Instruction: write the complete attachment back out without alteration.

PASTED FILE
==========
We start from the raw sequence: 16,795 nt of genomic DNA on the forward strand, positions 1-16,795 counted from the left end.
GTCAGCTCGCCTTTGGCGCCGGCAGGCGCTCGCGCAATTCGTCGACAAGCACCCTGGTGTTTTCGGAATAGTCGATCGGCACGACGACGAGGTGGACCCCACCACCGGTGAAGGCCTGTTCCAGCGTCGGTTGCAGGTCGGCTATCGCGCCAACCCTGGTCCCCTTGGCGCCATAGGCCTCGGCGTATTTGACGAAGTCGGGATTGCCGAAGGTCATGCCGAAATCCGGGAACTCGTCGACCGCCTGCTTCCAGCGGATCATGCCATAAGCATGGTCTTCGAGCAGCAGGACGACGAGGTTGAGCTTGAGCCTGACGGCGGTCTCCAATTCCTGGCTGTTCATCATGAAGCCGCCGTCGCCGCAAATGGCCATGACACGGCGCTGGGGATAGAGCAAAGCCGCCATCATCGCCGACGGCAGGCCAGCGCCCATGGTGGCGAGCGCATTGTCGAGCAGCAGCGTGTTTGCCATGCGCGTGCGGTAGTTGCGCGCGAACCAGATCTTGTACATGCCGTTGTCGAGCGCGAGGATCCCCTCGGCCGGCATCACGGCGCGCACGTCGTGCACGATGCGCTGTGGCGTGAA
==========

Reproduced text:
We start from the raw sequence: 16,795 nt of genomic DNA on the forward strand, positions 1-16,795 counted from the left end.
GTCAGCTCGCCTTTGGCGCCGGCAGGCGCTCGCGCAATTCGTCGACAAGCACCCTGGTGTTTTCGGAATAGTCGATCGGCACGACGACGAGGTGGACCCCACCACCGGTGAAGGCCTGTTCCAGCGTCGGTTGCAGGTCGGCTATCGCGCCAACCCTGGTCCCCTTGGCGCCATAGGCCTCGGCGTATTTGACGAAGTCGGGATTGCCGAAGGTCATGCCGAAATCCGGGAACTCGTCGACCGCCTGCTTCCAGCGGATCATGCCATAAGCATGGTCTTCGAGCAGCAGGACGACGAGGTTGAGCTTGAGCCTGACGGCGGTCTCCAATTCCTGGCTGTTCATCATGAAGCCGCCGTCGCCGCAAATGGCCATGACACGGCGCTGGGGATAGAGCAAAGCCGCCATCATCGCCGACGGCAGGCCAGCGCCCATGGTGGCGAGCGCATTGTCGAGCAGCAGCGTGTTTGCCATGCGCGTGCGGTAGTTGCGCGCGAACCAGATCTTGTACATGCCGTTGTCGAGCGCGAGGATCCCCTCGGCCGGCATCACGGCGCGCACGTCGTGCACGATGCGCTGTGGCGTGAA